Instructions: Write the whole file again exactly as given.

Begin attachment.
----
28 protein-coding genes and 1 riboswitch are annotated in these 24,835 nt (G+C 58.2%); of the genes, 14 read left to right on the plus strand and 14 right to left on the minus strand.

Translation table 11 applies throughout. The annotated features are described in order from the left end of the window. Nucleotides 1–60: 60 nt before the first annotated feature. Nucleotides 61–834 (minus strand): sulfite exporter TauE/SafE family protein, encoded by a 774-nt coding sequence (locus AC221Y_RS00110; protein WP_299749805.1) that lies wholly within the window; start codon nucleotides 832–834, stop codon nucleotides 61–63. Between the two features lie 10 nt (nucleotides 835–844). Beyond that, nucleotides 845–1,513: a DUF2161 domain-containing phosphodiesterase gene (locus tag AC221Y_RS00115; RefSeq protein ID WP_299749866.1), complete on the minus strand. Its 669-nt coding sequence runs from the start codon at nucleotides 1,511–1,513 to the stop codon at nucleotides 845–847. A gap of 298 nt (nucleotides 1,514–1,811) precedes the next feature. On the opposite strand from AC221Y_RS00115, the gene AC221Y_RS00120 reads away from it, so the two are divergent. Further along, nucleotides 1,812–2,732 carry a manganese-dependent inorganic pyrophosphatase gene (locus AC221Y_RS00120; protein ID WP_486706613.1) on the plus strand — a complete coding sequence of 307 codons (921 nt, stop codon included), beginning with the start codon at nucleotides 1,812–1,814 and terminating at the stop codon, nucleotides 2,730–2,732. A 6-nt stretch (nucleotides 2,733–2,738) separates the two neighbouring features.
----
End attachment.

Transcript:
28 protein-coding genes and 1 riboswitch are annotated in these 24,835 nt (G+C 58.2%); of the genes, 14 read left to right on the plus strand and 14 right to left on the minus strand.

Translation table 11 applies throughout. The annotated features are described in order from the left end of the window. Nucleotides 1–60: 60 nt before the first annotated feature. Nucleotides 61–834 (minus strand): sulfite exporter TauE/SafE family protein, encoded by a 774-nt coding sequence (locus AC221Y_RS00110; protein WP_299749805.1) that lies wholly within the window; start codon nucleotides 832–834, stop codon nucleotides 61–63. Between the two features lie 10 nt (nucleotides 835–844). Beyond that, nucleotides 845–1,513: a DUF2161 domain-containing phosphodiesterase gene (locus tag AC221Y_RS00115; RefSeq protein ID WP_299749866.1), complete on the minus strand. Its 669-nt coding sequence runs from the start codon at nucleotides 1,511–1,513 to the stop codon at nucleotides 845–847. A gap of 298 nt (nucleotides 1,514–1,811) precedes the next feature. On the opposite strand from AC221Y_RS00115, the gene AC221Y_RS00120 reads away from it, so the two are divergent. Further along, nucleotides 1,812–2,732 carry a manganese-dependent inorganic pyrophosphatase gene (locus AC221Y_RS00120; protein ID WP_486706613.1) on the plus strand — a complete coding sequence of 307 codons (921 nt, stop codon included), beginning with the start codon at nucleotides 1,812–1,814 and terminating at the stop codon, nucleotides 2,730–2,732. A 6-nt stretch (nucleotides 2,733–2,738) separates the two neighbouring features.